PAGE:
When Google announced Android 5.0 Lollipop back in October many smartphone owners like those with the HTC One or HTC One M8 instantly started waiting for details regarding the Android 5.0 Lollipop update. It has arrived for a few devices already, including the HTC One and HTC One M8 Google Play Edition handsets, but below we’ll go over what regular HTC One owners need to know about the Android 5.0 update.
  • Samsung Galaxy S4 Updated To The Android Lollipop 5.0 OS
    The Android Lollipop 5.0 update is finally available for the Samsung S4. The operating system is also available for the Samsung Galaxy S5, Note 4, Note 3, and Note Edge. Samsung Galaxy and Note users will be happy to hear that the long waited update is coming in the near future. But should Galaxy S4 users take advantage of the Android Lollipop update?
  • Don’t wait for Android 5.0, this app makes your phone look like Lollipop for free
    Android 5.0 Lollipop is a huge upgrade for Google’s mobile operating system. The only problem with it, of course, is that it’s only available for a handful of devices. Most Android smartphone users still have plenty more waiting to do before Lollipop is finally available for their handset, but now there’s a terrific app that will make your older version of Android look just like Lollipop — and it’s free!
  • Is this Apple’s secret weapon that could force Android users to buy an iPhone?
    There are many reasons why Android users switch to iPhone, and vice-versa, but Apple may have a secret (or not-so-secret) weapon that could pressure some Android fans to considering a move to the other side. No, it’s not Apple Pay, an exclusive iPhone 6 feature that’s heavily marketed by various banks in the U.S., further helping Apple market its 2014 iPhones. It’s actually a stock iOS app that has been hiding in plain sight for years.
  • Android 5.0.2 Lollipop Problems Frustrating Nexus Users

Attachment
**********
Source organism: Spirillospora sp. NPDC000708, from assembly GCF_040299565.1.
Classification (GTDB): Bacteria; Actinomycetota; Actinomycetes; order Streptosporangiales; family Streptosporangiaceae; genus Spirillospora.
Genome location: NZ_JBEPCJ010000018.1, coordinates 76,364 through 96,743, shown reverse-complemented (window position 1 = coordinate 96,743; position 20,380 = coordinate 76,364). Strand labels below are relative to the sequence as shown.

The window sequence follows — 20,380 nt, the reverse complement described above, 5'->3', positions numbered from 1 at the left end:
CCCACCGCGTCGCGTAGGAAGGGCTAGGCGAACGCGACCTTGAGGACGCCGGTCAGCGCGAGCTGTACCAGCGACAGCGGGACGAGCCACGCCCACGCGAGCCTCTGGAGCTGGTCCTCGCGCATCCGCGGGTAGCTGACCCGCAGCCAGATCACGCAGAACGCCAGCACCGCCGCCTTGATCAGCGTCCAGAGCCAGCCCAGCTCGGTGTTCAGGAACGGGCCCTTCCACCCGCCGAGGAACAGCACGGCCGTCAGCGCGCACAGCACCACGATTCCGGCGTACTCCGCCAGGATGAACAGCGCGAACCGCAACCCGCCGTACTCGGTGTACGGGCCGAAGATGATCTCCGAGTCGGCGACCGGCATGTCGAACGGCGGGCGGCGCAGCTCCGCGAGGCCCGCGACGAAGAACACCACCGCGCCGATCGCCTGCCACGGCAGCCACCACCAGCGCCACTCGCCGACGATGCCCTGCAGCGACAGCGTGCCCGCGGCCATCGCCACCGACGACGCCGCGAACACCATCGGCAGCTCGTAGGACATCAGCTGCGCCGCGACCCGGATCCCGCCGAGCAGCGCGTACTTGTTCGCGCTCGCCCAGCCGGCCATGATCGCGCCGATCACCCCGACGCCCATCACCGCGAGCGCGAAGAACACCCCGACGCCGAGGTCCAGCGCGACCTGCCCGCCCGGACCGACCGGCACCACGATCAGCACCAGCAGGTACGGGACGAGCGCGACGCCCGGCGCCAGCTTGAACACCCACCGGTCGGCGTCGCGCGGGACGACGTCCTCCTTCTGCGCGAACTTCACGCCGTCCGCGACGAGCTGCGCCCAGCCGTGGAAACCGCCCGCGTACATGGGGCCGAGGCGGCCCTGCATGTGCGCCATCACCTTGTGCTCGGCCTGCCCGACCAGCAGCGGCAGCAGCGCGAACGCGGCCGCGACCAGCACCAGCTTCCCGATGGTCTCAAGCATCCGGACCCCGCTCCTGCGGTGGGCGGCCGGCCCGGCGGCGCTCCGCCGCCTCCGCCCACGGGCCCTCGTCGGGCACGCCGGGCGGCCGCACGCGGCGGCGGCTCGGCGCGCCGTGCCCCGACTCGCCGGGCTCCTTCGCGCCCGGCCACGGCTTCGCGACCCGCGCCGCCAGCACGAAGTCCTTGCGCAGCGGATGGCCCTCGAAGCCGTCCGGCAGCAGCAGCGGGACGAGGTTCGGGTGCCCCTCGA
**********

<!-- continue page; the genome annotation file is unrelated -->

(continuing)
Google rolled out its Android 5.0.2 Lollipop update to fix Nexus Lollipop problems. And while it did fix some of the bigger issues, Android 5.0.2 Lollipop problems continue to frustrate Nexus users.

Libreboot X200 laptop now FSF-certified to respect your freedom

This is the second Libreboot laptop from Gluglug (a project of Minifree, Ltd.) to achieve RYF certification, the first being the Libreboot X60 in December 2013. The Libreboot X200 offers many improvements over the Libreboot X60, including a faster CPU, faster graphics, 64-bit GNU/Linux support (on all models), support for more RAM, higher screen resolution, and more. The Libreboot X200 can be purchased from Gluglug at http://shop.gluglug.org.uk/product/libreboot-x200/. Read more

Ubuntu 15.04 Now Based on Linux Kernel 3.18.4, Devs Are Tracking the 3.19 Branch

A new Linux kernel has been made available for Ubuntu 15.04 (Vivid Vervet) and the developers are also tracking the current 3.19 branch of the kernel, which will eventually be adopted after it reaches a stable state. Read more

Ubuntu Users See Private, Hybrid Cloud Expansion

Canonical, the company behind the open source cross-platform operating system Ubuntu, released its annual cloud and server survey this week that seeks to cast more light on the makeup of cloud infrastructure, how it is managed, and what is driving cloud adoption. Canonical said it surveyed 3,100 customers, most of whom are Ubuntu server and cloud users, about the makeup of their cloud infrastructure and how it is being used. Read more